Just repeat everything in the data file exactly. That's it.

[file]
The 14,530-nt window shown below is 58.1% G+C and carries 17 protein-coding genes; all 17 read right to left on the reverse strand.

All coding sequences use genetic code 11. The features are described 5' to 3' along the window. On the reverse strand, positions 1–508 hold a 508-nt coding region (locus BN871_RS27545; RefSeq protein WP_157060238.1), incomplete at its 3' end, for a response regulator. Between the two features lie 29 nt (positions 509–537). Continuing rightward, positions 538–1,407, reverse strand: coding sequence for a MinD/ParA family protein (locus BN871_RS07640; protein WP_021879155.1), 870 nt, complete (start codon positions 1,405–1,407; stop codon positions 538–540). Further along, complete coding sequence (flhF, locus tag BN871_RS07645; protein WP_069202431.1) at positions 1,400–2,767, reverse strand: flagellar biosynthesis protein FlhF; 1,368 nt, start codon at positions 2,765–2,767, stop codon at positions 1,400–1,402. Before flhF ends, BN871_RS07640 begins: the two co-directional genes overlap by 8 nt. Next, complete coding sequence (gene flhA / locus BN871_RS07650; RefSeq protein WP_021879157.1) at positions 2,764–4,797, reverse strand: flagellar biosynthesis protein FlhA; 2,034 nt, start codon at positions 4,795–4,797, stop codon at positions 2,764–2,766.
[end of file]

The 14,530-nt window shown below is 58.1% G+C and carries 17 protein-coding genes; all 17 read right to left on the reverse strand.

All coding sequences use genetic code 11. The features are described 5' to 3' along the window. On the reverse strand, positions 1–508 hold a 508-nt coding region (locus BN871_RS27545; RefSeq protein WP_157060238.1), incomplete at its 3' end, for a response regulator. Between the two features lie 29 nt (positions 509–537). Continuing rightward, positions 538–1,407, reverse strand: coding sequence for a MinD/ParA family protein (locus BN871_RS07640; protein WP_021879155.1), 870 nt, complete (start codon positions 1,405–1,407; stop codon positions 538–540). Further along, complete coding sequence (flhF, locus tag BN871_RS07645; protein WP_069202431.1) at positions 1,400–2,767, reverse strand: flagellar biosynthesis protein FlhF; 1,368 nt, start codon at positions 2,765–2,767, stop codon at positions 1,400–1,402. Before flhF ends, BN871_RS07640 begins: the two co-directional genes overlap by 8 nt. Next, complete coding sequence (gene flhA / locus BN871_RS07650; RefSeq protein WP_021879157.1) at positions 2,764–4,797, reverse strand: flagellar biosynthesis protein FlhA; 2,034 nt, start codon at positions 4,795–4,797, stop codon at positions 2,764–2,766.